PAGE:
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Another one that I've read good reports about (it's in my ever-growing mountain of unread books) is Not On The Label: What Really Goes Into The Food On Your Plate by Felicity Lawrence which apparently has lots of scary facts about packaged and processed food.
I have to be honest here and say that my most used recipe book is not actually a vegetarian one. It's a basic 1000 useful recipes (no touchstone), that I've used to find out how to make white sauce, pancakes, scones and loads of other things - indispensable!
If you are looking more for the nutrition aspect of things, I recommend Becoming Vegan by Brenda Davis or Becoming Vegetarian by Vesanto Melina depending on which suits you. I have the former and I love it. It is very helpful for those quick questions about nutrition.
If you are looking for a general, "why veganism is good for me, the animals, and the world" type of book, I have heard good things about Vegan: the New Ethics of Eating by Eric Marcus.
I'm sure I will think of more later, but I hope that helps.
My Year of Meat is a novel about two women involved with a TV cookery programme sponsored by the American beef industry. It's a bit preachy in places, but I enjoyed it. I'm amazed only one person on LT has it - it's a really good read.
The vegetarian cookbooks I most use are Cranks Fast Food and The New Tastes of India, both of which have quite a few tasty vegan recipes (and I say that as someone who for whom the words "vegan" and "tasty" don't often go together!).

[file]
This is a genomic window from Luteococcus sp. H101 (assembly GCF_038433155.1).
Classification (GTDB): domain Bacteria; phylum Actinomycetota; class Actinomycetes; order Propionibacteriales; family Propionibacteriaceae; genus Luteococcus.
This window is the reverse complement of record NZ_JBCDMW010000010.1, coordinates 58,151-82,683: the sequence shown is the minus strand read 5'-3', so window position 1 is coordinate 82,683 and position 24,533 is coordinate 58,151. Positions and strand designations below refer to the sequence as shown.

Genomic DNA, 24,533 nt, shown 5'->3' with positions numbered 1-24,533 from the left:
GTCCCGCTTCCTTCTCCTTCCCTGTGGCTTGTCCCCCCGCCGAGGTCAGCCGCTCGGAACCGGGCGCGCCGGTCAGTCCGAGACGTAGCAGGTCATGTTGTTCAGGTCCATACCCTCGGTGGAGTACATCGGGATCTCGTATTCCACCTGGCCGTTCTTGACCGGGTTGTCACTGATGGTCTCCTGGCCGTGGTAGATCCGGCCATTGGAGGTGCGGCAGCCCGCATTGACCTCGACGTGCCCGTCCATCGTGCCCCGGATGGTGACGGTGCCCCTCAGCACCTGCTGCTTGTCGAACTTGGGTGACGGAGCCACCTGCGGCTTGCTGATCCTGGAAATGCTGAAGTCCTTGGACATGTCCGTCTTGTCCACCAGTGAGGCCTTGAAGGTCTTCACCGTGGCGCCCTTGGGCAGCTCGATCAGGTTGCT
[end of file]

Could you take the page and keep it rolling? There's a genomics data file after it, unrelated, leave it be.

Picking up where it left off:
I'd be interested in other people's recommendations for vegetarian cookbooks. What I like is simple, tasty, well balanced recipes, and what I don't like is ersatz non-vegetarian food (e.g. using soya-cream instead of real cream).
My favourite cookbook (utterly non-vegan I'm afraid) is Appetite by Nigel Slater, which I guess I would call "inspirational". Half of it is about food and cooking generally, and half of it is relatively simple recipes, each followed by half a dozen or so suggestions for varying the recipe. There's lots of digressions and general ramblings about tasty stuff, and the attitude throughout that cooking should be relaxing, enjoyable and intuitive, about eating stuff that you like, not about following complicated recipes or trying to impress other people. It also has loads of mouthwatering photos. I can never pick it up without wanting to cook something, or at least eat something! It would be good if someone could write something vegetarian along those lines.
I used to have a book called The Junk Food Vegetarian which had the right attitude, but I wouldn't recommend it because it was aimed at people who were new to both vegetarianism and cooking (i.e. teenagers).
Akiyama: I like the sound of the Nigel Slater book, I have read Toast: The Story of A Boy's Hunger so I think I would like his approach - I just hope it won't have too much meat etc. in it. I'll take a look at the library. I like reading about food which gives me ideas so that sounds good. And btw, vegan food is tasty!
The other books people recommend sound good too - I think I will keep a look out for the Colin Spencer book in particular and the Eric Marcus one too.
Thanks again, and any more suggestions welcome!
hmm. Maybe not a book, more along the lines of a booklet is Vegan Passport, a booklet translating what you can and can't eat into nearly every language.
Others have already said it, but I too must cast my vote for Fast Food Nation, it is fantastic! Schlosser presents his case in a very calm manner, without seeming too preachy or angry.
I am not a big fan of recipe books either; the Internet has made them rather superfluous, for me at least. I also find that non-vegetarian cookbooks work just fine, as any recipes that sound good can easily be made vegetarian.
I also like books by John A. McDougall. A lot of them do have recipes, but they have a lot of information, too. I especially like The McDougall Program: Twelve Days to Dynamic Health.
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